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Since I recently got unbanned from reviewing (YAY!!!), I've been reviewing crazily for the past few days and have therefore accumulated a ludicrous amount (105) of pending flags:

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Should I wait for a little for my backlog of flags to clear, or should I continue flagging away?

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    Wouldn't be surprised if there is some caching of non critical data/pages like flag summary to cut down server load – charlietfl Apr 17 at 23:18
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    The biggest question is, what have you learned from your review ban? Whether you should continue flagging should hinge on that. – jaco0646 Apr 18 at 13:04
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    I regularly have between 30-50 pending flags. At the moment I have 19 pending flags. I remember a few times I had 0 pending flags. It might take a few weeks but eventually they all get handled. – Dharman Apr 18 at 14:48
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    If you got unbanned from reviewing, you might want to think why you got banned in the first place. It might have been the case that you understood something wrong. – dan1st Apr 19 at 5:17
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    "Should I wait for a little for my backlog of flags to clear, or should I continue flagging away?" My two cents. Wait a bit and see how many of them are helpful. If most of them are, continue like hell. And 105 surely isn't a ludicrous amount. – Trilarion Apr 19 at 7:45
  • Ton? Don't you mean quintal? – Sagar V Apr 19 at 17:49
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    @jaco0646 439 helpful, 18 declined. Seems pretty legit to me! – M-Chen-3 Apr 19 at 18:17
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    @GoodbyeStackExchange Note there is a difference between valid declined and invalid ones. I've had too many valid correct flags being wrongly declined by moderators. Where the correct action was eventually taken but the declines still exist. – Spencer Wieczorek Apr 19 at 20:36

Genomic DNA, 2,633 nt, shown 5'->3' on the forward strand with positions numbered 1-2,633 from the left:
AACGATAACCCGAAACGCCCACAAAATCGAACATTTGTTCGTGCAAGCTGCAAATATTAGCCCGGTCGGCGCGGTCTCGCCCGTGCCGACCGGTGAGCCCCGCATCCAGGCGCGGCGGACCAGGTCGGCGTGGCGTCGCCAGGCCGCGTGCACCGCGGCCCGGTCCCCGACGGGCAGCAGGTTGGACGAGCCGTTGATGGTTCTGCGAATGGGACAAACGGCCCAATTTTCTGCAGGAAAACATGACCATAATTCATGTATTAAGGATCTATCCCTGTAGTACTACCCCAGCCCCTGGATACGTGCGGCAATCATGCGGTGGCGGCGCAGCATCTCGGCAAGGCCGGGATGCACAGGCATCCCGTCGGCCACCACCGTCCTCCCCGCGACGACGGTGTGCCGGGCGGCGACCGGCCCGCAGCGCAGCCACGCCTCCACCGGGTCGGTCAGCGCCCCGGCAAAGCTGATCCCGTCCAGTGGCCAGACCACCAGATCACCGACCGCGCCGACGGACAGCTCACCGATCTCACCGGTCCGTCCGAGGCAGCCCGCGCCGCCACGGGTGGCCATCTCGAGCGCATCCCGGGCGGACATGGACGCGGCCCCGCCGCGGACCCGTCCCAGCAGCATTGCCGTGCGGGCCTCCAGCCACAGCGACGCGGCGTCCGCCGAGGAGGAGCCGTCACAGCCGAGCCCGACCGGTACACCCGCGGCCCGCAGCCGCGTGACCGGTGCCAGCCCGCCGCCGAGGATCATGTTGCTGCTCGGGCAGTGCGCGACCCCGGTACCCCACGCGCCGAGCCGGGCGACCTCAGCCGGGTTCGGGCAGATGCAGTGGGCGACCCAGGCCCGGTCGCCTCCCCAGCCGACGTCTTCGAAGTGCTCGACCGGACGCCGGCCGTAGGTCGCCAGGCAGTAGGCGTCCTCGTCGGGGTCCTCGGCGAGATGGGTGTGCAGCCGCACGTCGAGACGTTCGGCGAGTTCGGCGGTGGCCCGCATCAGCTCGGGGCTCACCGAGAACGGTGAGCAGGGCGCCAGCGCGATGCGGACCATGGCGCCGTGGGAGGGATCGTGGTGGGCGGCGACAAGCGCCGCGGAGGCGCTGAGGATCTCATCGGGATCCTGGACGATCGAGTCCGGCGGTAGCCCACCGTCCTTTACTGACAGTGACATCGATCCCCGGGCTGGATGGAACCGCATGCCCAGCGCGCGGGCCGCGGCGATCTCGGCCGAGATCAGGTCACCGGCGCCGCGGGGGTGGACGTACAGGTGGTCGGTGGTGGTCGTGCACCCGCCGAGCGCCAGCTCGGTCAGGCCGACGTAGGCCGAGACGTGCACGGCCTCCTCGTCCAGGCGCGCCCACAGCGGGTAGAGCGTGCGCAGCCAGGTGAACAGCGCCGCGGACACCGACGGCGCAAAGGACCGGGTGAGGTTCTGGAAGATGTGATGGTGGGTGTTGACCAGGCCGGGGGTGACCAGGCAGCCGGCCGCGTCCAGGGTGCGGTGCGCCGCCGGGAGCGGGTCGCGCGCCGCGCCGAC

• I think my average pending flags is ~0. My peak is probably around 10, and that was all on comments during a flamewar. – user4581301 Apr 20 at 19:58
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Don't worry about having a lot of pending flags, they'll get handled eventually. Depending on the kind of flag, it may get handled by other users (e.g. when a NAA flagged post is deleted via review). Other flags (e.g. "Needs moderator intervention") will need to be handled by a moderator, and that can take some time. Some flags also age away after some time, but there's not much you can do about that.

Of course, you should make sure that you are only raising flags appropriately. For example, don't raise flags for the purpose of boosting your flagging stats. If you're only raising flags for content that needs to be flagged, then you're doing the right thing, and you needn't worry about having a lot of flags that haven't been reviewed yet.

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    Close flags in particular are only handled by users, not moderators, and there is generally a large backlog (several thousand) of close flags to review, so they often don't get reviewed and age away. – Ryan M Apr 18 at 2:12
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    "...they'll get handled eventually...Some flags also age away after some time..." That isn't consistent unless ignoring is categorized as handled. A reason not to continue flagging would indeed be a bottleneck in the consumption of the flags. – Trilarion Apr 19 at 7:48
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    @Trilarion True, but there's no way for a user to know if a flag is going to age away or not. I don't want users to not raise flags because they feel (since there's no way of knowing for sure) that they might age away. It's much more preferable for valid flags to age away than for valid flags to not be raised at all. – cigien Apr 19 at 13:56
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    "It's much more preferable..." Depends on who you are. If you are the one doing the flagging it might seem like a potential waste of time. For all others of course it's beneficial. It probably means that some feedback about the fraction of aged-away flags would be helpful, even only on a global scale. – Trilarion Apr 19 at 14:52

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